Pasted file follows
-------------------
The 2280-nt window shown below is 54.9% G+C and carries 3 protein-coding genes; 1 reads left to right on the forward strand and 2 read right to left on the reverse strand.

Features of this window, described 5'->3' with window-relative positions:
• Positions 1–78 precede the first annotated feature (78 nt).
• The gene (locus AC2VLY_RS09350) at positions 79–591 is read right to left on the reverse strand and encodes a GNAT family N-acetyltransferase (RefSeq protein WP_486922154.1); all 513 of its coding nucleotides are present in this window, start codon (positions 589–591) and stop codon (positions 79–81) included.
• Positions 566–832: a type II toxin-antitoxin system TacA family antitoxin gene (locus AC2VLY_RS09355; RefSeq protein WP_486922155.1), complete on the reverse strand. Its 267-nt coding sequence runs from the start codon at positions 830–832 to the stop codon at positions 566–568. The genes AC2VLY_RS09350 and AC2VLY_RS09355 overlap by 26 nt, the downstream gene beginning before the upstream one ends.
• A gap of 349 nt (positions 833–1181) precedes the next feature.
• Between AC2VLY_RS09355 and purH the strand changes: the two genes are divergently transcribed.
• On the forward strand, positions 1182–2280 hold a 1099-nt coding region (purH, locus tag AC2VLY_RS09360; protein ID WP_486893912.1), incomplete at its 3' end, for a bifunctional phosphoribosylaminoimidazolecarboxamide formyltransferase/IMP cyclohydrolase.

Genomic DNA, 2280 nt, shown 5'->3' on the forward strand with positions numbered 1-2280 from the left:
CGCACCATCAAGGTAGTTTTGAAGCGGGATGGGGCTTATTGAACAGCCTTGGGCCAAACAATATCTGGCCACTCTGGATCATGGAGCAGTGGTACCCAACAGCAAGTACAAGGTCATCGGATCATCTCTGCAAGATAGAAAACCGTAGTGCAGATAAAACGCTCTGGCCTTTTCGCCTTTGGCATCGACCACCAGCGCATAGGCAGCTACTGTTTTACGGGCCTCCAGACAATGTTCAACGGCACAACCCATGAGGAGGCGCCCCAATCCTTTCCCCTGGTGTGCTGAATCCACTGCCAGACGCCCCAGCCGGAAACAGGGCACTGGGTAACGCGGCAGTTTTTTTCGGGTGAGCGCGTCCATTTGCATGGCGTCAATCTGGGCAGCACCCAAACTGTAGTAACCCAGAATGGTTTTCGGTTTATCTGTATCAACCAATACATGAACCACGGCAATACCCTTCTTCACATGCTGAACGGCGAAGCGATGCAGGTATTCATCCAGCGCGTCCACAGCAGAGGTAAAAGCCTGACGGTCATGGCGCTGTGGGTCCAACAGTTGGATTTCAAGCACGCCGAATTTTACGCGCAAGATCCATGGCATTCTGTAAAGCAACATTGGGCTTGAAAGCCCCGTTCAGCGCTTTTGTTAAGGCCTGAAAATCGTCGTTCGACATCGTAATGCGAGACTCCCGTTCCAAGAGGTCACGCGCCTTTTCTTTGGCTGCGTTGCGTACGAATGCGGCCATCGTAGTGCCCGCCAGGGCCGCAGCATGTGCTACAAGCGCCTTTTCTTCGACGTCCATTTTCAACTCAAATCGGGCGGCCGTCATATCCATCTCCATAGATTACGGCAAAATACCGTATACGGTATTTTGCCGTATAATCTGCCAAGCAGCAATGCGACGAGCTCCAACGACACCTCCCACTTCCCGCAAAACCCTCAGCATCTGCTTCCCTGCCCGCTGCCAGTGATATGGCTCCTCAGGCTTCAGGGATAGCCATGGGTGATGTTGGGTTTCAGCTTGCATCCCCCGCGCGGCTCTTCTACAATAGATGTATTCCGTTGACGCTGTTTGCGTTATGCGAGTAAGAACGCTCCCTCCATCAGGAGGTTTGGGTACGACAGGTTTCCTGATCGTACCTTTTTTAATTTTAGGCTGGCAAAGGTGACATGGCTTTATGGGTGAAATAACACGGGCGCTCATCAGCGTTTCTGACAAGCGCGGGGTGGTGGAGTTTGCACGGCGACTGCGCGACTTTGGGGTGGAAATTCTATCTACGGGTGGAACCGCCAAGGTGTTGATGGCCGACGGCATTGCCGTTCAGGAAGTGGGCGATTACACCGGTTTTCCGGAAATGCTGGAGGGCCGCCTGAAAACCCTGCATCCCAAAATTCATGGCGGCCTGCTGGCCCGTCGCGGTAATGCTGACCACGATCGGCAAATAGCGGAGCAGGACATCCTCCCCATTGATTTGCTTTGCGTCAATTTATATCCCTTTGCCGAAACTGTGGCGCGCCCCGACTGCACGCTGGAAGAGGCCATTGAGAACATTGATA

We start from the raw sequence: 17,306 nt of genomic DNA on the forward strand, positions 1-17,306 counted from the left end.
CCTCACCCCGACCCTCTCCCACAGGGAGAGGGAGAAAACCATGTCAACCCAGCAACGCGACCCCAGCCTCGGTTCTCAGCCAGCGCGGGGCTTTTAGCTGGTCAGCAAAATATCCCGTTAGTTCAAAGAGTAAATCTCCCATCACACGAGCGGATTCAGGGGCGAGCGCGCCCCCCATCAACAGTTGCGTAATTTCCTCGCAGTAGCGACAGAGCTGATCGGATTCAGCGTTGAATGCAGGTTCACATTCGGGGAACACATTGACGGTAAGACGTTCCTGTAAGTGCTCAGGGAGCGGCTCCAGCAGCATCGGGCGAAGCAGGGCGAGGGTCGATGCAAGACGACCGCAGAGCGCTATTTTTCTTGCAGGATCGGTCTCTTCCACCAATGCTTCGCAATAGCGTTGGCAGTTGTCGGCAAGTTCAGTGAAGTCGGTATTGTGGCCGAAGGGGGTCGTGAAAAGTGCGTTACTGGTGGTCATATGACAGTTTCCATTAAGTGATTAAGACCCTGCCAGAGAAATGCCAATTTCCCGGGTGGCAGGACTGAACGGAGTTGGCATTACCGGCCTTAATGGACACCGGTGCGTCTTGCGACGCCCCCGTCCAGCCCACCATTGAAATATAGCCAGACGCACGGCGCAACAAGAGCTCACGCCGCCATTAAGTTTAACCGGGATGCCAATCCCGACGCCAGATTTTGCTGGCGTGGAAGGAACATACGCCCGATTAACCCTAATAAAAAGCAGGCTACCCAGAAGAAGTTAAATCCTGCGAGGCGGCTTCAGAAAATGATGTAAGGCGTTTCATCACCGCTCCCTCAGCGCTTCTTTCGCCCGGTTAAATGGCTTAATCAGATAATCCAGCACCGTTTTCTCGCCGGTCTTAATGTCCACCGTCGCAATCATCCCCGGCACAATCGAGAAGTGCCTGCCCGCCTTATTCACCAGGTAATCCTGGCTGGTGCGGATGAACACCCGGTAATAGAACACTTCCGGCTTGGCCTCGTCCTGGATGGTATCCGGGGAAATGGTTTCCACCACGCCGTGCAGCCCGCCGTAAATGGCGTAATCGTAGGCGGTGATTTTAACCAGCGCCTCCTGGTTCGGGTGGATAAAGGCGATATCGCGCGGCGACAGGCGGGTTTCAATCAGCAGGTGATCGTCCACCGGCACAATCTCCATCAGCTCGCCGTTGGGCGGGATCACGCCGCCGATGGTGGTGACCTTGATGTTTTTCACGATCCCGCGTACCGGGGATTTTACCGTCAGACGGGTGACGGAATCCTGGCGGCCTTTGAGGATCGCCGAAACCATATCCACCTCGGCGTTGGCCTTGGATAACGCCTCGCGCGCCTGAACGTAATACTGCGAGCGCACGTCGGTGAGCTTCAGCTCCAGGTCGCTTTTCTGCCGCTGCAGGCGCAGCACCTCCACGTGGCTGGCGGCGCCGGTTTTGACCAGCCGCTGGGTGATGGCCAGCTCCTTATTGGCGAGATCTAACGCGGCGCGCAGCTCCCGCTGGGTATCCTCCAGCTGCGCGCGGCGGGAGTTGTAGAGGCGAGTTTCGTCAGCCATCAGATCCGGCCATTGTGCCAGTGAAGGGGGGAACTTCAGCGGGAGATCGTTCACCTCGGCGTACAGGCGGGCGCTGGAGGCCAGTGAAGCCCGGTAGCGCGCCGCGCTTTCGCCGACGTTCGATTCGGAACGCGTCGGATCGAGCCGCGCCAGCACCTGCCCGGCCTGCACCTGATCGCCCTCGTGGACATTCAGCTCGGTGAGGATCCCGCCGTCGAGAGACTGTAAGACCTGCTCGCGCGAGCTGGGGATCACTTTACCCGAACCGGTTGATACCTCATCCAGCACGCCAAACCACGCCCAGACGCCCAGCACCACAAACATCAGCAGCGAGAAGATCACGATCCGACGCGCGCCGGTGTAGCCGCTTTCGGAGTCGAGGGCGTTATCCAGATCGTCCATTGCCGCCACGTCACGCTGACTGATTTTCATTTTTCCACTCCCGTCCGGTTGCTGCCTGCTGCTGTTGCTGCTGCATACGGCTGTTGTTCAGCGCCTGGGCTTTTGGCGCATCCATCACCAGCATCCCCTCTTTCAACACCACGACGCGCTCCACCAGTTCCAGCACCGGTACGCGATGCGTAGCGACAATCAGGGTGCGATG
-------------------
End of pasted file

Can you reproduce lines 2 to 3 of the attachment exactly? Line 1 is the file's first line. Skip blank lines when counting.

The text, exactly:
Features of this window, described 5'->3' with window-relative positions:
• Positions 1–78 precede the first annotated feature (78 nt).